We were consistently overwhelmed every subsequent day with large numbers of patients in Udaipur, Killad, Sach and Purthi. Despite the crowds, the people were most respectful and considerate to each other, waiting patiently in long lines and permitting precedence to the aged and the young for treatment. The people are very gentle, and simple. A peculiar notched white cap characterises the Pangi man, and the women are adorned with necklaces and a multicolored cap called a joji that rises above their jet black hair like the hood of a cobra. They wear the traditional pattoo (or woven blanket) in a peculiar underarm fashion, with a fringe that is tossed over the other shoulder. They have peaked features, aquiline noses and sharp chins that permit easy identification. Their origins are ill defined, with some murky reference to their ancestors being driven out by the Chamba mountain kings. It is easy to imagine that desperation or a desire to hide would have driven these folk into their mountain hideaway, isolated and inaccessible.


Those characteristics many generations later has worked against them. Nature’s havoc and the ravages of ill health has caused them to see their own die from preventable and treatable diseases. Childbirth is an event with an unpredictable outcome for mother and child. Injury and trauma is a pathway to the grave. Most accidents on these roads are fatal, since no one can survive the precipitous drop into the gorge. The government hospital is staffed by two enthusiastic but inexperienced doctors, who do the best they can. With no access to surgery, or advanced medicine, they feel helpless more often than not, since their nearest referral hospital with a hope of treatment is eight to ten hours away on these roads. There is no postgraduate in the entire region.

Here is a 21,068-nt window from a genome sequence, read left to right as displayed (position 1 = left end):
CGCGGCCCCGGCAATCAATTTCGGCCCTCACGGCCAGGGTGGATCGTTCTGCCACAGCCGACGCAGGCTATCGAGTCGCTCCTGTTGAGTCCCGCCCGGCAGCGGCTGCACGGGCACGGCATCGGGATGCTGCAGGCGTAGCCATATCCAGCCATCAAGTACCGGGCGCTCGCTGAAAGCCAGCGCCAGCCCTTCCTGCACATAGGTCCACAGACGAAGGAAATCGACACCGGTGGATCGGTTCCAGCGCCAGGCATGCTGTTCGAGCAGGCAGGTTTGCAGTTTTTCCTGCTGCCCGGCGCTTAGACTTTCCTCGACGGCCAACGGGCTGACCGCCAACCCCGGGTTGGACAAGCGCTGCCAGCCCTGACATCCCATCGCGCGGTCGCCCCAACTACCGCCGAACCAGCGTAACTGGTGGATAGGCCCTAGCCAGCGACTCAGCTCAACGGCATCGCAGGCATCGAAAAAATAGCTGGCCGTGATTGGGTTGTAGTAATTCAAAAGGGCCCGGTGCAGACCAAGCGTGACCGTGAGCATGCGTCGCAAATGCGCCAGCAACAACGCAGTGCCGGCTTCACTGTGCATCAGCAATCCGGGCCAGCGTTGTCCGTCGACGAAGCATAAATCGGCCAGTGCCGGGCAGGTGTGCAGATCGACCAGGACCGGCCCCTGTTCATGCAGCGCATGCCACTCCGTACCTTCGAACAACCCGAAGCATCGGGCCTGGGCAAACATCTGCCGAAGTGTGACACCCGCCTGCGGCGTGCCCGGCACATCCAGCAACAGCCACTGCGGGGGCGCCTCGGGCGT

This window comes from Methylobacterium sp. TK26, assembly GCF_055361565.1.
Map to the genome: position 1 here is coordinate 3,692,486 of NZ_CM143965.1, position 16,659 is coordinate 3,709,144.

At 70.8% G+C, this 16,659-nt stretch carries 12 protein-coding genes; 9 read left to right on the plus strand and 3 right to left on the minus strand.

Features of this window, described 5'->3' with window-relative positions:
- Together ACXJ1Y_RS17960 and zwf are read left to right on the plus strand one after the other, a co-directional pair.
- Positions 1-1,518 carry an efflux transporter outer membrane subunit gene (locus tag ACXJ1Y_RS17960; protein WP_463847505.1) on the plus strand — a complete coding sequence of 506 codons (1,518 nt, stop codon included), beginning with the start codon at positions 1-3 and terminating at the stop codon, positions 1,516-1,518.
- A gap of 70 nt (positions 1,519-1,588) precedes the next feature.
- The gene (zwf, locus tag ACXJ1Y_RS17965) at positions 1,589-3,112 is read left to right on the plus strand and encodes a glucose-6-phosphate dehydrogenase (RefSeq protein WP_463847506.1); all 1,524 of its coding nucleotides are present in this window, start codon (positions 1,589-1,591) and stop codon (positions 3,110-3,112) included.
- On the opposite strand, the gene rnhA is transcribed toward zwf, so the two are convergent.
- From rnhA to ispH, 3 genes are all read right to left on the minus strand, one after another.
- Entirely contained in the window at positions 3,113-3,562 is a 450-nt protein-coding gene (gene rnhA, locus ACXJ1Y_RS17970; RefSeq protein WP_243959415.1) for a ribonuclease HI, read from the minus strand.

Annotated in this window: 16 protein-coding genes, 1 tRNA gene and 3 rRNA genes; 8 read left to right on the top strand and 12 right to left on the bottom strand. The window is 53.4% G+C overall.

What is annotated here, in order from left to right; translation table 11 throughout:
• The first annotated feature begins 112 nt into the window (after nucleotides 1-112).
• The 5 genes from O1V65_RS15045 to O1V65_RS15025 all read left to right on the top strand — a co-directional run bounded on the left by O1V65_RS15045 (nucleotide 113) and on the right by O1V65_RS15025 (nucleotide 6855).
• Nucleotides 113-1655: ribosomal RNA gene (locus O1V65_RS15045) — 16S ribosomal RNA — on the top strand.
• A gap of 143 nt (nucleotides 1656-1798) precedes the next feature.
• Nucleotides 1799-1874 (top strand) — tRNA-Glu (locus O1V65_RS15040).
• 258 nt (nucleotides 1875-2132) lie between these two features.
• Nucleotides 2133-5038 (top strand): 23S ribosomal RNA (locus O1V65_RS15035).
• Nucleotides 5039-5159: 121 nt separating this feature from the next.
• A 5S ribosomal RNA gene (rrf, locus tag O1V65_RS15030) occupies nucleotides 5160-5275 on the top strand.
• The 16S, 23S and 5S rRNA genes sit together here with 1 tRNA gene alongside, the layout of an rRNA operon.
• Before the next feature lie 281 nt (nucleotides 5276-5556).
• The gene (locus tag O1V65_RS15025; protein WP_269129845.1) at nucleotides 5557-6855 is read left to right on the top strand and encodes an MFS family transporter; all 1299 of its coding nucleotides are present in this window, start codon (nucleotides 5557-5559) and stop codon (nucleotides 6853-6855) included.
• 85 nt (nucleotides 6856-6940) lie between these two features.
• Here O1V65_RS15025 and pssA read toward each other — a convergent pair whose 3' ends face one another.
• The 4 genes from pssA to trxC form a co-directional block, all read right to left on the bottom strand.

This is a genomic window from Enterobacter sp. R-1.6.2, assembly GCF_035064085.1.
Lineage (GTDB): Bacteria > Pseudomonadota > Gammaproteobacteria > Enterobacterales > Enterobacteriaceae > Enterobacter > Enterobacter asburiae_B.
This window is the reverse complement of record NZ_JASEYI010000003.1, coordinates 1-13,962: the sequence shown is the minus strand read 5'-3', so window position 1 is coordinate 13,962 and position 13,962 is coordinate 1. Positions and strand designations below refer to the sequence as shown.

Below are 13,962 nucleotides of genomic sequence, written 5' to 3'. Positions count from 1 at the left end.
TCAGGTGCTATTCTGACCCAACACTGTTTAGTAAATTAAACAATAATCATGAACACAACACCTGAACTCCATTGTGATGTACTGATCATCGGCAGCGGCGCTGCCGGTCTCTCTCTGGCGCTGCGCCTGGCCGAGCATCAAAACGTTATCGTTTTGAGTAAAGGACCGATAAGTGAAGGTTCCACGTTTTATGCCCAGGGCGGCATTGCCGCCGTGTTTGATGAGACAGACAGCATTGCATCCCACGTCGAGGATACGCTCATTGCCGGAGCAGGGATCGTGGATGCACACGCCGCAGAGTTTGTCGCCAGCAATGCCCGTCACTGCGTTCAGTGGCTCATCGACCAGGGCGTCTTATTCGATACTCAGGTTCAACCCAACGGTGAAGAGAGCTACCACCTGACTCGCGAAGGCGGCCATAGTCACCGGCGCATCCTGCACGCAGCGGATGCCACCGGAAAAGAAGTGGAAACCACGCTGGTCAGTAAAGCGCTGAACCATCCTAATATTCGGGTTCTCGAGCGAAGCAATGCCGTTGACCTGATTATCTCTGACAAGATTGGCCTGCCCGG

As patients came to us, I sensed a deep and indolent sorrow that has permeated the fabric of life. A sorrow probably birthed from helplessness and bereft of hope. It surfaced in the tears of a mother being told her baby was well. Was it relief? Or was it from months of not knowing and imagining the worst? A man who was over a hundred had a carcinoma on his ear for two years. On being told we will return to operate on it, he reached down to touch my feet, a person who was half his age. What can do that to a man who is over a hundred? The people were most grateful for any treatment given to them.


The government NRHM program permits teams to operate in Killad and Udaipur annually and we saw quite a few who had their surgery at these camps. These camps had been conducted by other teams in the past. This seems to be an avenue of hope for them to obtain treatment. For most of them, the possibility of leaving the valley to go for treatment at bigger centres is like being advised a trip to the moon. Yet, we also were witness to questionable practices at these camps, like a twenty six year old lady whose uterus was removed, and another thirty five year old lady whose ovaries were also simultaneously removed. There were stories of some of these surgeries going very wrong. A lady had become septic and continued to bleed post operatively from a previous camp and required referral, large amounts of blood transfusion and a month in another centre before she was well enough to return. All this was very sobering to me, because the onus of providing surgical services in such an environment safely is an onerous one, not only to ensure that we are able to provide a service, but more importantly to provide it safely.


One thousand four hundred patients later, we leave with a sense of fulfillment, but we also carry with us some of the sorrrow of the people, which is an impetus for us to return, and hold out hope. That is what the gospel is for all desperate mankind, a hope, a message that God has opened a way for a desperate people, holding out a hope for healing and wholeness, the substitution of a smile for rivulets of sorrow. We hope to be back, very soon.

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Written by Dr. Philip Alexander, Medical Superintendent,

Lady Willingdon Hospital, Manali